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Industrialization and the serial killer


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#1 Stephen Turner

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Posted 15 August 2005 - 01:38 PM

OUTSIDE ENVIRONMENT.

Anonymity, Loss of ritual, Urban alienation, Availability of victims.

INSIDE ENVIRONMENT.

PSYCOPATHIC REACTION, Low self esteem, Lack of empathy, Emotionally flat, Loss of ego boundries, Alcohol/Drug abuse.

PSYCHOTIC REACTION, Pressure of thought, Delusional features,Depersonalization, Emotional release, Need for control,

BACKGROUND.

Childhood abuse, physical and psychological, Domineering Mother, weak or abscent Father, or bullying Father (Alcohol abuse) and abused Mother,

CHARACTERISTICS, Withdrawl from peers, nocturnal enuresis, periodic arson, Animal mutilation, self mutilation, Witdrawal from reality. Increase in aggresive behaviour particulaly towards Women, Ritualised, obsessive/compulsive behaviour.

THE RISE OF INDUSTRILIZATION.

The rise and spread of industrialization, with ever dencer,alienated urban life, is the breeding ground of the serial killer. No such phenomina existed, or indeed could exist in a society based on small, personalised agrarian communities, such as were the norm prior to the land clearences of the 17th and 18th Centuries. The serial killer is the living embodyment of modern Capiltalist society, where, commodification and personal satisfaction are everything. This environment breeds Alienated, psycopathic individuals like a Petri dish breeds culture. Another important factor is the loss of high ritual in modern society, the gradual fading of organised Religion, with its rituals, structure,conformity, and beliefe in an after- life and a redeeming Godhead has left a hugh void in our existance, that the mere purchase of consumer goods cannot fill. This is the milieu of the modern serial killer, and here that we find the Grand-Daddy of them all JTR.

Jack was a born and bred City boy. He had an unhappy childhood, witn parental alcohol abuse, leading to physical-mental-sexual abuse, it is also possible that a form of religious mania played a part in his up-bringing. This type of parental behaviour towards a child leads to feelings of low self esteem and at the same time an all consuming rage, these feelings cannot, of course be displayed towards the abusive parent but are transfered onto a substitute figure, leading to inapropriate warped relationships,and the development of a violent fantasy life. It is this dislocation of Self-Environment-Spirit where the wild things grow.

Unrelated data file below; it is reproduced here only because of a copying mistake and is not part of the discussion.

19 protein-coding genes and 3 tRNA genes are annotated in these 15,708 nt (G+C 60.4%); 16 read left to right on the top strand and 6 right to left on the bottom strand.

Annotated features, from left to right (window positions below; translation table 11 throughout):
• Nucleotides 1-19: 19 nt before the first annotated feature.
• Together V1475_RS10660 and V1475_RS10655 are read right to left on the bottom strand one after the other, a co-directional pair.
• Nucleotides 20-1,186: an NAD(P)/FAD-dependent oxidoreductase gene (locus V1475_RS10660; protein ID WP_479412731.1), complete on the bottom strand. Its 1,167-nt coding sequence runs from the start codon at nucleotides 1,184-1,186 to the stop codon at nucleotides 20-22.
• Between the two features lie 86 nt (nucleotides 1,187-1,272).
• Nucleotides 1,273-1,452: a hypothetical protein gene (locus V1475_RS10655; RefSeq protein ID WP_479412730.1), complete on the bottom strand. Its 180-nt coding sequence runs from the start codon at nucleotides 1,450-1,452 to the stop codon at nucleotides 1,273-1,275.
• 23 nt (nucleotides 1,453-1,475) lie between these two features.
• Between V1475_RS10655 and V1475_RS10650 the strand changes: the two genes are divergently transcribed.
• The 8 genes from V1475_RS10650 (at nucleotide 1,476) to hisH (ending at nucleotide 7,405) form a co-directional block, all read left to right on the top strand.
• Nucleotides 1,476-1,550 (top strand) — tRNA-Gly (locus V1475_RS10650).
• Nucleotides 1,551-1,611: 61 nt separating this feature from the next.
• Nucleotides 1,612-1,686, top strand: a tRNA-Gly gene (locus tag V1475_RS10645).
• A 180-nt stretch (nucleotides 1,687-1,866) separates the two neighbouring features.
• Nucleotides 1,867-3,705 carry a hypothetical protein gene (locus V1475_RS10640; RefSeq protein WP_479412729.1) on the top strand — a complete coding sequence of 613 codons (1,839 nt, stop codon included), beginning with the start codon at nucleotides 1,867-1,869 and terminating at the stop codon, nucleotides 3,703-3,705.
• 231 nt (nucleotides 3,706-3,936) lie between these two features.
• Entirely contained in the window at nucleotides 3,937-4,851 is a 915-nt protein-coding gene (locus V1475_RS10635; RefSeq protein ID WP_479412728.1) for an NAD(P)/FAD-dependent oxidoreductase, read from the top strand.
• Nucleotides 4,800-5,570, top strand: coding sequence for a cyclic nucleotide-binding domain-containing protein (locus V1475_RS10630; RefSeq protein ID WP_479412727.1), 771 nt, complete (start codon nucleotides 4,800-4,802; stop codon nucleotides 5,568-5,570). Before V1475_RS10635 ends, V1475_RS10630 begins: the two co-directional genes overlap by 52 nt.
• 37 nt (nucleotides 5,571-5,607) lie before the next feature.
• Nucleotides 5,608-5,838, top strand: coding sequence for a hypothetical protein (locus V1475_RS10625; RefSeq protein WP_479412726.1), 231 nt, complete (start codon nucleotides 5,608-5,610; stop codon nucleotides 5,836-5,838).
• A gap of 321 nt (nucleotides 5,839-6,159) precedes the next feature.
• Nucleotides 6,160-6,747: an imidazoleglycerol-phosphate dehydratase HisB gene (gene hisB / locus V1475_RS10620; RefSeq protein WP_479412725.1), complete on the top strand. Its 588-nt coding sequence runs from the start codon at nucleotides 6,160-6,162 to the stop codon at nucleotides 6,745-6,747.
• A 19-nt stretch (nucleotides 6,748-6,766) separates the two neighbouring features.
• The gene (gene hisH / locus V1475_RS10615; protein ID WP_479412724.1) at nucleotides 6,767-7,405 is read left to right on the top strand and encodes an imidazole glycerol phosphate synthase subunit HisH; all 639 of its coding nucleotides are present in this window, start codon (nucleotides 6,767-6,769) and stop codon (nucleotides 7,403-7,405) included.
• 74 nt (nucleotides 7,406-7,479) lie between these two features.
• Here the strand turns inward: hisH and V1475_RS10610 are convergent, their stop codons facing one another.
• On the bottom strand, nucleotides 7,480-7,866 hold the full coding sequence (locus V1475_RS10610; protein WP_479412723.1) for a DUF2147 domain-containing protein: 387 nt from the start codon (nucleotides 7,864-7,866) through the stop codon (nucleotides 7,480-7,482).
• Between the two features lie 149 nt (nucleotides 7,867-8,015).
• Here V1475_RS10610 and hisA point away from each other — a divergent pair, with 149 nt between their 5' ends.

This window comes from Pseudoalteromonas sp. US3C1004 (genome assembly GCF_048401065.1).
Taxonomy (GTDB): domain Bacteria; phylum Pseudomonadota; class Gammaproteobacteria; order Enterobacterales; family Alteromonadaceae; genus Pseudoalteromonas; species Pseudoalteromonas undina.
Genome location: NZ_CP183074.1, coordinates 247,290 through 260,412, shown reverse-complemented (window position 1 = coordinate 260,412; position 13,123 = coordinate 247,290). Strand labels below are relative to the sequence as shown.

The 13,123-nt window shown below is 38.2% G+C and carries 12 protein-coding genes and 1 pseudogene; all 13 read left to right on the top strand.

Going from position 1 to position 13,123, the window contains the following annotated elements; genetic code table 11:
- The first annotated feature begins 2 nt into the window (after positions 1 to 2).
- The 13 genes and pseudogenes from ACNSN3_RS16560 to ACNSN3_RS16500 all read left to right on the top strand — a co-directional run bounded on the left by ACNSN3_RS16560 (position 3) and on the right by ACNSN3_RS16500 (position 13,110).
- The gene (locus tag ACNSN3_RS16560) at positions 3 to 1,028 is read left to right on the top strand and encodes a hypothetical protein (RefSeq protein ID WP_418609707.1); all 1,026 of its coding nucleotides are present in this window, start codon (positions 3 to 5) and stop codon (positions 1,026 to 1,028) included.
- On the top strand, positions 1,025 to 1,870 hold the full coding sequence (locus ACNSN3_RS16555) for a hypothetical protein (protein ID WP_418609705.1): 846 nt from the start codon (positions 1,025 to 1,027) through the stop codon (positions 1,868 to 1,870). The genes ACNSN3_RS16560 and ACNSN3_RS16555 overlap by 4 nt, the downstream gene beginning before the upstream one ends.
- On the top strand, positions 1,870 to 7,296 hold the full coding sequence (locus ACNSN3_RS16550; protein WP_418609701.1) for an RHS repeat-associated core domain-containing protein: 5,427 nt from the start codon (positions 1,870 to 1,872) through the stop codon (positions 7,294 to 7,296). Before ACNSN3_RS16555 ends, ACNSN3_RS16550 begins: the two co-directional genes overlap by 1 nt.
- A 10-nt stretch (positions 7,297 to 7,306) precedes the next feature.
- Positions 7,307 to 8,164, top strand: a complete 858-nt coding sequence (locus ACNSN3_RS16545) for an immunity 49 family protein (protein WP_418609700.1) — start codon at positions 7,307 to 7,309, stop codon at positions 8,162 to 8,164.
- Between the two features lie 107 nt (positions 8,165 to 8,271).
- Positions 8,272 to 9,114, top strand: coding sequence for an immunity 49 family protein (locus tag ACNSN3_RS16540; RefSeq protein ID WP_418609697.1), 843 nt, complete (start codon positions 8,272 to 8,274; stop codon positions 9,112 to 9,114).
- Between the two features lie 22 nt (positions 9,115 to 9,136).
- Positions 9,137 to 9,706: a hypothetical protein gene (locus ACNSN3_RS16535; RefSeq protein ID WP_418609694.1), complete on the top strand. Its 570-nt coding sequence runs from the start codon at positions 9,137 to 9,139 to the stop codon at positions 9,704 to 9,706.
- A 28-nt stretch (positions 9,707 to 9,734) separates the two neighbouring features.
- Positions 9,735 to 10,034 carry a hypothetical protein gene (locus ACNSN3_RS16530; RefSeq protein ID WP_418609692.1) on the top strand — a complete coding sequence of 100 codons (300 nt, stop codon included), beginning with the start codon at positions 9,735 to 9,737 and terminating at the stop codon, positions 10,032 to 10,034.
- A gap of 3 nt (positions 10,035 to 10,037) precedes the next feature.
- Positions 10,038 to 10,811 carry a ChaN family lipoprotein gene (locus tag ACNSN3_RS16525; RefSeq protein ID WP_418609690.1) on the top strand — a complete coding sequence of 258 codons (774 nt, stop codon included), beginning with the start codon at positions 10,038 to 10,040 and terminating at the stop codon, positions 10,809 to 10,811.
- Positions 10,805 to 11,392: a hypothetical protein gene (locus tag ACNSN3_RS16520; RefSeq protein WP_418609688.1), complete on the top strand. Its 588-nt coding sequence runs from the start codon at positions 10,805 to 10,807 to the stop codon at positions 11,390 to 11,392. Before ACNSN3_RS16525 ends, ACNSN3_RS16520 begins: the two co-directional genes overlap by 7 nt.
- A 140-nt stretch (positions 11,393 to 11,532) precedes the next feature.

Any Psychologist will tell you, if you change the external environment, you change the internal environment. The comming of the machine, the forced land clearances to provide the factory fodder needed, and the change from personalised,agrarian living, to impersonal Urban doesnt just alter the physical landscape it alters the mental one as well, industrialization is Jacks midwife, murder changes from recognie reasons to reasons that are wholly alien, Jack murders like a machine, and with a machines concience. "Though this be madness, yet there be method in it" Hamlet......

Edited by Stephen Turner, 15 August 2005 - 02:24 PM.


#2 Christopher T. George

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Posted 15 August 2005 - 07:12 PM

Hi Stephen

Yes Jack the Ripper might have been a city boy, subject to the urban alienation we see today, and he might also have been the subject of some sort of religious mania in his household, but of course we can't be sure that either possibility was so. The scenarios are good possibilities. He would not have been a city man of course if he was, say, a Malay seaman, a Red Indian from William F. Cody's Wild West Show, or a Zulu warrior, each of which have been mentioned as outside possibilities. Although even in those instances some argument might be made that it could have been the vices and wildness of the city that drove them to do what they did. One thing to bear in mind though is that the atrocities that shocked and scandalized "civilized" London in 1888 would not have seemed so shocking in another place and another time.